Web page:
7. Practice breathing techniques.

Taking deep breaths is an effective method of calming someone down. Teaching your child proper breathing techniques can help him become more grounded and prevent a meltdown from happening in the first place.

Teach him diaphragmatic breathing, which helps strengthen the diaphragm and slow down breathing. It also decreases oxygen demand and requires less effort. Deep rhythmic breathing can help balance the autonomic nervous system. As a result, your child will get more oxygen to their brains and become more attentive and relaxed.

8. Explain rules for meltdowns.

Discuss with your child the rules for meltdowns. If they feel like one is coming on, agree to not get angry or upset.

Keeping emotions pent up and feeling like no one understands will make it harder for your child to process what they are feeling. If you allow them to vocalize their concerns, they are more likely to be relaxed.

9. Provide breaks and rewards.

Children with ADHD struggle with focusing, so you must reward their good behavior and allow breaks when they feel too overwhelmed. You don’t want to do everything for them. However, a child will be more likely to take his tasks seriously if you reward him.

10. Allow the child to work off excess energy.

With most schools switching to online learning, it can be challenging for kids with ADHD to expend all their excess energy. Therefore, it’s a good idea to create areas of time where a child has flexibility but no set deadlines.

Other Things To Help Calm a Child With ADHD

While children with ADHD struggle with their emotions, it’s important to keep in mind that it’s nobody’s fault. Even so, you should help set him up for success by teaching him how to deal with tantrums and meltdowns.

On top of the tips we just shared, you will find plenty of products that promise to help address ADHD symptoms. That said, you will also find that many of them don’t work. In our experience, the following made an impact:

Sensory Seat Cushion

A sensory seat cushion can help prevent kids with ADHD from losing focus. You can place the seat on any chair, and it allows the kid to balance and move around. It shouldn’t be used for more than 20 minutes, so it’s perfect if you want your child to focus on a short task.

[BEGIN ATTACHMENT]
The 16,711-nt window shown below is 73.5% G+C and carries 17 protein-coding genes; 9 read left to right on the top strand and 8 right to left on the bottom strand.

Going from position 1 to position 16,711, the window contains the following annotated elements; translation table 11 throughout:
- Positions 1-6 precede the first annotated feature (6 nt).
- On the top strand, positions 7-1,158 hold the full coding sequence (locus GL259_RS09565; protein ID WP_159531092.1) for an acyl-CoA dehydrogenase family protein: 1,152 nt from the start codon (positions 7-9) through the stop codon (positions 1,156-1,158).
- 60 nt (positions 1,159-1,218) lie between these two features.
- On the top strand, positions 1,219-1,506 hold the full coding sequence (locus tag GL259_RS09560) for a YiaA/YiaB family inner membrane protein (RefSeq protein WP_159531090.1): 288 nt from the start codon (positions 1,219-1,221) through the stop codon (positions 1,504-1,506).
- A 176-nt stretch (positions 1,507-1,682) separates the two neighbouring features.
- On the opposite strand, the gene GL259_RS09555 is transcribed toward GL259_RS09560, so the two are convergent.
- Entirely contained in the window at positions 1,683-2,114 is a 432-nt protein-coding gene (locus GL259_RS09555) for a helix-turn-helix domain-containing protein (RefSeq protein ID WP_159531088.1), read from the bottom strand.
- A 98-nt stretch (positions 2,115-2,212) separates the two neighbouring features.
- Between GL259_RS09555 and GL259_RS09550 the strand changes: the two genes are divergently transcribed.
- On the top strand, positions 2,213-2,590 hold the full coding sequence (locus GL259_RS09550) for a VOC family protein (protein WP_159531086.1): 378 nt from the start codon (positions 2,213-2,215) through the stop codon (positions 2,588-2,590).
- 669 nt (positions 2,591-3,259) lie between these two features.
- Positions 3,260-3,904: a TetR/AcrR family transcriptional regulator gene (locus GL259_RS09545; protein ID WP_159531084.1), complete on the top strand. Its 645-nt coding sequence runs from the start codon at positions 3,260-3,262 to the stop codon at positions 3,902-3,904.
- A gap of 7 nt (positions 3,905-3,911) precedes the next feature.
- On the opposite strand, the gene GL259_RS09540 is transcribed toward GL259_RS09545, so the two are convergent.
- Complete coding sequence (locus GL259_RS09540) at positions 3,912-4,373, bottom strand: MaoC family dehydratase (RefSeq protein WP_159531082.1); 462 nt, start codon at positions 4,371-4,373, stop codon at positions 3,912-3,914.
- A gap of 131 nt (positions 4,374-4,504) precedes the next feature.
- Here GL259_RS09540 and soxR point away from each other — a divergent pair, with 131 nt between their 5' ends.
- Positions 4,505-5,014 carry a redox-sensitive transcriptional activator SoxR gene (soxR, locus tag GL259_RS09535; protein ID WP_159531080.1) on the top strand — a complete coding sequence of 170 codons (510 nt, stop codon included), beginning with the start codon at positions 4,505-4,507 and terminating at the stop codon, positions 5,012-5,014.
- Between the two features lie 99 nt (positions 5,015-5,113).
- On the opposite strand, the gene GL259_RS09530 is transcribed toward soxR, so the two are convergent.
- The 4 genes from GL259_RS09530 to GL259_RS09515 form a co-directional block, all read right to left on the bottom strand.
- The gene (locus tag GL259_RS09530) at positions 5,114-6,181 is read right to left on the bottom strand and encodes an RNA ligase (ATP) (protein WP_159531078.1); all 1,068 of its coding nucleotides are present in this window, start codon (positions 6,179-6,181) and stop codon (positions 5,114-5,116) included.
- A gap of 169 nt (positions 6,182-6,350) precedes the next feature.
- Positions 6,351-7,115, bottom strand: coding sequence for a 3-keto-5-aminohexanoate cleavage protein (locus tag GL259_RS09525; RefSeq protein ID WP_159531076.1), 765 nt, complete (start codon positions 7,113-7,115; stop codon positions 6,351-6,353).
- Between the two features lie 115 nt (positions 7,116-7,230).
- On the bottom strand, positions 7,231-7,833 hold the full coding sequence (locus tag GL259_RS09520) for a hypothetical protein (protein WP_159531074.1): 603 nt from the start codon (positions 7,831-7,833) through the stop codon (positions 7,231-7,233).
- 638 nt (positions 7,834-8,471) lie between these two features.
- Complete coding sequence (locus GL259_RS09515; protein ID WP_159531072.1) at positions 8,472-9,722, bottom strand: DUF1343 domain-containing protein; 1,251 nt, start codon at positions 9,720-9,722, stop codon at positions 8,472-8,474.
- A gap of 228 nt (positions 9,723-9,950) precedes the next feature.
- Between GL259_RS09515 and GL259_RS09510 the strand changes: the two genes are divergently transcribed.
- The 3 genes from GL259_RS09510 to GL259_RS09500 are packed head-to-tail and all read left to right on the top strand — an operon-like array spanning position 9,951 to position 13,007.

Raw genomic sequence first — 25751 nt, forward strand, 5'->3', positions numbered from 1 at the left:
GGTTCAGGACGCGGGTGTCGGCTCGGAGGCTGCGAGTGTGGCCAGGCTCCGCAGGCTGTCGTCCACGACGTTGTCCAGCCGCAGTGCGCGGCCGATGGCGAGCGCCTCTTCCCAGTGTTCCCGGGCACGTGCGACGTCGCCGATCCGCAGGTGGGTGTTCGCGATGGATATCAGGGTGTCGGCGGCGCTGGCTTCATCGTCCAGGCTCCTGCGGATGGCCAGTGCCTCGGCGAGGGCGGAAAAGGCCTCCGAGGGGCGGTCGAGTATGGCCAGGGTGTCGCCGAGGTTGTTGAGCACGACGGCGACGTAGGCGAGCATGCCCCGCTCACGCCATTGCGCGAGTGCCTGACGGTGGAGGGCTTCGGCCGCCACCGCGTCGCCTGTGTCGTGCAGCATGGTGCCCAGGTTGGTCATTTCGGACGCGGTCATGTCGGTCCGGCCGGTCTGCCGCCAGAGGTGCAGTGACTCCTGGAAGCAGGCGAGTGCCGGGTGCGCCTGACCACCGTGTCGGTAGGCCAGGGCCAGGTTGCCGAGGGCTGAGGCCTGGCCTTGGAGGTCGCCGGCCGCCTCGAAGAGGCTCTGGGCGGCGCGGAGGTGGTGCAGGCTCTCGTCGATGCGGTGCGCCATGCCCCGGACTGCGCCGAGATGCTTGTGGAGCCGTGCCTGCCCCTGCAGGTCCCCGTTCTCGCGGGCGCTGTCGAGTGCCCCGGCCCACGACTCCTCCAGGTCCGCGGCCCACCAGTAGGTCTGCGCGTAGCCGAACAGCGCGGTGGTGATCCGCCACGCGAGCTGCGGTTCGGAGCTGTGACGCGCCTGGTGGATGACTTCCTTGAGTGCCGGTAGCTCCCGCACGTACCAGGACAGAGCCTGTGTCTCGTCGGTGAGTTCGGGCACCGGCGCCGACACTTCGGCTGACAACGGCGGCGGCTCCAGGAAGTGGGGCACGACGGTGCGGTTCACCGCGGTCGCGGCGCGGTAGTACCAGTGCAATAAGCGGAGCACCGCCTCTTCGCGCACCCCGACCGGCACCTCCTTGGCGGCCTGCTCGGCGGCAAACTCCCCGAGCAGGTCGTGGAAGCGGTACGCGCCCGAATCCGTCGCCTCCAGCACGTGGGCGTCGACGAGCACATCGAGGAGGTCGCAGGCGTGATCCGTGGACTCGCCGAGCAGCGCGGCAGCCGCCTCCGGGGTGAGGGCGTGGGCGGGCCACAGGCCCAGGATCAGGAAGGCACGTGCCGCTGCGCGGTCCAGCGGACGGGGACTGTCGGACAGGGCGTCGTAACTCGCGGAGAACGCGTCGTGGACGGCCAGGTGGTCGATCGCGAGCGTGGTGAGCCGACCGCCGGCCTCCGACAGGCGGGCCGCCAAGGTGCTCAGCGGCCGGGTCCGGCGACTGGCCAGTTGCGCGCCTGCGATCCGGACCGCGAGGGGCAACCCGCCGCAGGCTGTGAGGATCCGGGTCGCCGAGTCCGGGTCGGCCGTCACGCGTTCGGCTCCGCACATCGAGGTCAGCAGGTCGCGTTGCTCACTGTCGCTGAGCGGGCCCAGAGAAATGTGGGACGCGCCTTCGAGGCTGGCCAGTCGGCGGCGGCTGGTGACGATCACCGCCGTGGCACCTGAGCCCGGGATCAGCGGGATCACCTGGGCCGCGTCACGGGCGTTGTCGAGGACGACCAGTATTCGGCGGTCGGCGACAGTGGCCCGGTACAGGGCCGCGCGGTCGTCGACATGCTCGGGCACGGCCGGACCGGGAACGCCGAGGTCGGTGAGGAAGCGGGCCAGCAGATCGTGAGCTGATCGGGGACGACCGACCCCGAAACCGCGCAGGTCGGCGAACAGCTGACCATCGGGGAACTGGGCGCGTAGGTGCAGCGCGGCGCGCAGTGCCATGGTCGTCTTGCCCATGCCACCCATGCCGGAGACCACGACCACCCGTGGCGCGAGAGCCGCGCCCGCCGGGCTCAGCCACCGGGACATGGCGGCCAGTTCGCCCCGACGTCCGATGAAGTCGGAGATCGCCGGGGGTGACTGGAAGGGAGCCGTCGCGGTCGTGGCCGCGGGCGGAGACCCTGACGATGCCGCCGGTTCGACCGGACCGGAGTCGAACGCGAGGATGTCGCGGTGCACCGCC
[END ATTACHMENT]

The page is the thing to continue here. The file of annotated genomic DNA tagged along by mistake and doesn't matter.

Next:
Weighted Blanket

A weighted blanket can be extremely relaxing when a child with ADHD feels overwhelmed. The heavy blanket feels like a hug, helping them feel calm and allowing them to cool down. Once their emotions are back to normal, they can stay snuggled up in the blanket until they are ready to tackle their next task. You can use a weighted blanket to soothe children during breaks.

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Brain Retrain

Brain Retrain is a clinically approved program that has proven effective against developmental disabilities. The course implements audio stimulants that can activate specific parts of the brain responsible for learning and behavior.

In psychology, this method of treatment is referred to as neurofeedback. Brain Retrain is also non-invasive and is a much more affordable option than other treatment forms.

Therapy and Medication

The last resort a parent can turn to is medication. With attention-deficit disorders, medication is often the first choice. However, not all parents want their kids on medication. Behavior analysis, cognitive behavioral therapy, and seeing a psychologist can help determine the best course of action.

Helping a Child With ADHD

Supporting a child with ADHD can be hard, especially if you don’t know where to start. That said, keep in mind that understanding and communicating with your child is key to helping prevent meltdowns.

With ADHD, the brain can easily become overwhelmed. Thus, it’s crucial that you also consider what is causing their attacks. The most common solution is prescription medications and therapy. On top of these, you can try an alternative approach like Brain Retrain.